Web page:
Hammerhead Sharks (Sphyrna spp.)

*** Update: Read about the outcomes of our proposals at CoP16.

To conserve and protect hammerhead sharks, Brazil, Costa Rica, and Honduras submitted a proposal to include three species of hammerhead sharks--scalloped hammerhead (Sphyrna lewini), great hammerhead (Sphyrna mokarran), and smooth hammerhead (Sphyrna zygaena)-- in CITES Appendix II.

Scalloped hammerhead sharks were proposed for listing in Appendix II because they are highly valued in the fin trade and are also taken as bycatch in global fisheries. Great hammerheads and smooth hammerheads were proposed for listing in Appendix II due to their similarity of appearance to scalloped hammerhead sharks. CITES allows for the listing of species as "look-alikes" (i.e. species of which the specimens in trade look like those of species listed for conservation reasons).

Scalloped Hammerhead Shark (Sphyrna lewini)

CITES Status | Taxonomy | Description | Habitat | Distribution | Threats


CITES Status


Great Hammerhead Shark, Credit: Copyright © Brian Skerry

Currently a candidate for ESA listing throughout its range and included in Appendix III at the request of Costa Rica. Proposed for Appendix II listing by Brazil, Colombia, Costa Rica, Ecuador, Honduras, Mexico and the European Union.


Kingdom: Animalia
Phylum: Chordata
Class: Chondrichthyes
Order: Carcharhiniformes
Family: Sphyrnidae
Genus: Sphyrna
Species: lewini


Scalloped hammerhead sharks are moderately large sharks with a global distribution. The eight or so species of hammerhead sharks are characterized by the flat, extended head or "cephalofoil." The cephalofoil of a scalloped hammerhead shark is characterized by an indentation located centrally on the front margin of the broadly arched head. Two more indentations flank the main central indentation, giving this hammerhead a "scalloped" appearance.

They feed on crustaceans, teleosts, cephalopods and rays.


The scalloped hammerhead shark is a coastal pelagic species that can also be found in ocean waters and occurs over continental and insular shelves and adjacent to deeper water. It has been observed close inshore and even entering estuarine habitats, as well as offshore to depths of 1000m. Adult aggregations are common at seamounts, especially near the Galapagos, Malpelo, Cocos and Revillagigedo Islands and within the Gulf of California, but otherwise adults can be solitary or occur in pairs.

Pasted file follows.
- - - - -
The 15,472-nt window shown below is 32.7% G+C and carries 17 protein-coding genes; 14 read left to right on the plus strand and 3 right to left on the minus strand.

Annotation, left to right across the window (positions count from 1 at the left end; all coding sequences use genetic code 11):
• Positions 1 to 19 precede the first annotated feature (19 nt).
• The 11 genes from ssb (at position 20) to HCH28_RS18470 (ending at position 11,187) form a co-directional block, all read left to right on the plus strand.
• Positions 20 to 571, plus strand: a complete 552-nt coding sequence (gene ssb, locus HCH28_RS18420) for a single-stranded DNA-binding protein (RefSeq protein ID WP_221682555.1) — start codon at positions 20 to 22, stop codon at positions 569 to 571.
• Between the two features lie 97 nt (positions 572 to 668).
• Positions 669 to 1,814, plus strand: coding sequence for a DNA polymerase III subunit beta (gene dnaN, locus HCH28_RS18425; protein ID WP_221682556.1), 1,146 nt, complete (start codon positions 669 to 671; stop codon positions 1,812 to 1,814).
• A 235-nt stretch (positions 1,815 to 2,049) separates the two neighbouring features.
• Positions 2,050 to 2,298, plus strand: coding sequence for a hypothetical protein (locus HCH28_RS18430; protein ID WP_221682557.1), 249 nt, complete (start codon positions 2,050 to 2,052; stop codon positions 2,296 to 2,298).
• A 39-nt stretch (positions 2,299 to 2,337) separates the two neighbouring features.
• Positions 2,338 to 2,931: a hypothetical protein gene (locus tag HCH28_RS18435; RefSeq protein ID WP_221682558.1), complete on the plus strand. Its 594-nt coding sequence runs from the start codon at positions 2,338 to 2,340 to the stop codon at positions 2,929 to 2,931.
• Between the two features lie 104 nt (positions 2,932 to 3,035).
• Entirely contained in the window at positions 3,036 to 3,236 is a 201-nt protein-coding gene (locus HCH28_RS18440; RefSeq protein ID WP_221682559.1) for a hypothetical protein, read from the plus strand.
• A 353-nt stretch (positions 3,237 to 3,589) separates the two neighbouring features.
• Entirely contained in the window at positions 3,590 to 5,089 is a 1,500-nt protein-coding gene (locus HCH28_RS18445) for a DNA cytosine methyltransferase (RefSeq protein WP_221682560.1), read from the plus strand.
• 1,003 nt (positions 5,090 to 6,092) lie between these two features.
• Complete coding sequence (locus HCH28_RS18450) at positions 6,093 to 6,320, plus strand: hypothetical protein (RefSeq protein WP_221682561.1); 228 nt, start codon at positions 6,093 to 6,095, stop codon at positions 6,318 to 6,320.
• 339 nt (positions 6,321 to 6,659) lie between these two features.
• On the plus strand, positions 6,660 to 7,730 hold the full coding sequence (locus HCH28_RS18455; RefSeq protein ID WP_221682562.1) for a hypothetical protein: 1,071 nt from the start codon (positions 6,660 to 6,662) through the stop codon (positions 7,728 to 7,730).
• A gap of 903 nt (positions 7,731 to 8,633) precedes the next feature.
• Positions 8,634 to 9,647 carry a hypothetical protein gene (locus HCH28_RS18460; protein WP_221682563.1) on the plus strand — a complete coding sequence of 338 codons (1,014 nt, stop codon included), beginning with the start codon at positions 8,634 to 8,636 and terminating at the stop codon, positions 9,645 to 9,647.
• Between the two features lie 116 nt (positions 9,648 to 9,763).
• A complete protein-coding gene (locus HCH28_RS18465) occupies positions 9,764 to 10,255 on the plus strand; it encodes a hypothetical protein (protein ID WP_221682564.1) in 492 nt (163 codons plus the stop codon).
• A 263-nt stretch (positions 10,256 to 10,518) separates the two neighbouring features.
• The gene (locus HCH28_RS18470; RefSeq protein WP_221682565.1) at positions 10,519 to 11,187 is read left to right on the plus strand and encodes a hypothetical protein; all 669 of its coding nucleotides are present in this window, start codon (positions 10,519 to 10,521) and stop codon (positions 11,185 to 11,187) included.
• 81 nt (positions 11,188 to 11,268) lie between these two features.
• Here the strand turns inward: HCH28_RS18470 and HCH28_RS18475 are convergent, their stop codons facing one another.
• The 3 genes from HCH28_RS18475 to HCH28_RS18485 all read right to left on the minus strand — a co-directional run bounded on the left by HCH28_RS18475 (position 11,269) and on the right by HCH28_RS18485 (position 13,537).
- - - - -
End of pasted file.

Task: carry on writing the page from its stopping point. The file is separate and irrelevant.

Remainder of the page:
Scalloped hammerhead sharks are found worldwide residing in coastal warm temperate and tropical seas in the Atlantic, Pacific, and Indian Oceans between 46°N and 36°S to depths of 1000 meters.


  • targeted fisheries, shark fin trade
  • bycatch

This species is highly desired for the shark fin trade because of its fin size and high fin ray count. They are caught in a variety of fisheries including artisanal and small-scale commercial fisheries, bottom longlines as well as offshore pelagic longlines, gillnets, etc. They are valuable in the international fin and are often used to make shark fin soup. Compilation of market prices from auction records indicates an average, wholesale, unprocessed fin market value of US $50-100/lb.

In addition to falling victim to bycatch and the shark fin trade, different hammerhead species are often misidentified in the water, making them increasingly vulnerable to accidental harvest. The majority of the hammerhead fins that were misidentified were found to be of another species of hammerhead, demonstrating that fin traders are able to differentiate between hammerhead fins and other shark species, but not always to the species level.

Additional Information

The United States strongly supports shark and manta ray proposals and applauds the leadership of the proponent countries. What are the benefits of listing a marine species in CITES appendix II? Click here to learn more.

  • Read more about the Scalloped Hammerhead at the IUCN Red List website.